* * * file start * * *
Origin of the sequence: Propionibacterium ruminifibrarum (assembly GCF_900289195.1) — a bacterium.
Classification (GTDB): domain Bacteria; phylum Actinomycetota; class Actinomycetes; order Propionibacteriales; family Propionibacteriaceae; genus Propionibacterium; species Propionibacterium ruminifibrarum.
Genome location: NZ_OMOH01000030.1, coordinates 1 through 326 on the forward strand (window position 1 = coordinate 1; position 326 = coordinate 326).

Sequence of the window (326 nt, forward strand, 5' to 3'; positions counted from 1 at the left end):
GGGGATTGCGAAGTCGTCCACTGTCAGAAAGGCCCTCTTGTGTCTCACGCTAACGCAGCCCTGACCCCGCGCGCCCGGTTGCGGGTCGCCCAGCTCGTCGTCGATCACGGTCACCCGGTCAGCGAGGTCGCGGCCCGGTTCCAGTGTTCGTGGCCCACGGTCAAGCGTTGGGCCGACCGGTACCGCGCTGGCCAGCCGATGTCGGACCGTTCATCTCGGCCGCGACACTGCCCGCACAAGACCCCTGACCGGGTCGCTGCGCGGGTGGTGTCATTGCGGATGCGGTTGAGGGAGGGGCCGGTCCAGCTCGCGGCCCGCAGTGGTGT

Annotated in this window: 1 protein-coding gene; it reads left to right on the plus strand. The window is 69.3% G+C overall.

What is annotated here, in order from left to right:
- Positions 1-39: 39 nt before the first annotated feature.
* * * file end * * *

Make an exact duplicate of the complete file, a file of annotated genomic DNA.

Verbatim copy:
Origin of the sequence: Propionibacterium ruminifibrarum (assembly GCF_900289195.1) — a bacterium.
Classification (GTDB): domain Bacteria; phylum Actinomycetota; class Actinomycetes; order Propionibacteriales; family Propionibacteriaceae; genus Propionibacterium; species Propionibacterium ruminifibrarum.
Genome location: NZ_OMOH01000030.1, coordinates 1 through 326 on the forward strand (window position 1 = coordinate 1; position 326 = coordinate 326).

Sequence of the window (326 nt, forward strand, 5' to 3'; positions counted from 1 at the left end):
GGGGATTGCGAAGTCGTCCACTGTCAGAAAGGCCCTCTTGTGTCTCACGCTAACGCAGCCCTGACCCCGCGCGCCCGGTTGCGGGTCGCCCAGCTCGTCGTCGATCACGGTCACCCGGTCAGCGAGGTCGCGGCCCGGTTCCAGTGTTCGTGGCCCACGGTCAAGCGTTGGGCCGACCGGTACCGCGCTGGCCAGCCGATGTCGGACCGTTCATCTCGGCCGCGACACTGCCCGCACAAGACCCCTGACCGGGTCGCTGCGCGGGTGGTGTCATTGCGGATGCGGTTGAGGGAGGGGCCGGTCCAGCTCGCGGCCCGCAGTGGTGT

Annotated in this window: 1 protein-coding gene; it reads left to right on the plus strand. The window is 69.3% G+C overall.

What is annotated here, in order from left to right:
- Positions 1-39: 39 nt before the first annotated feature.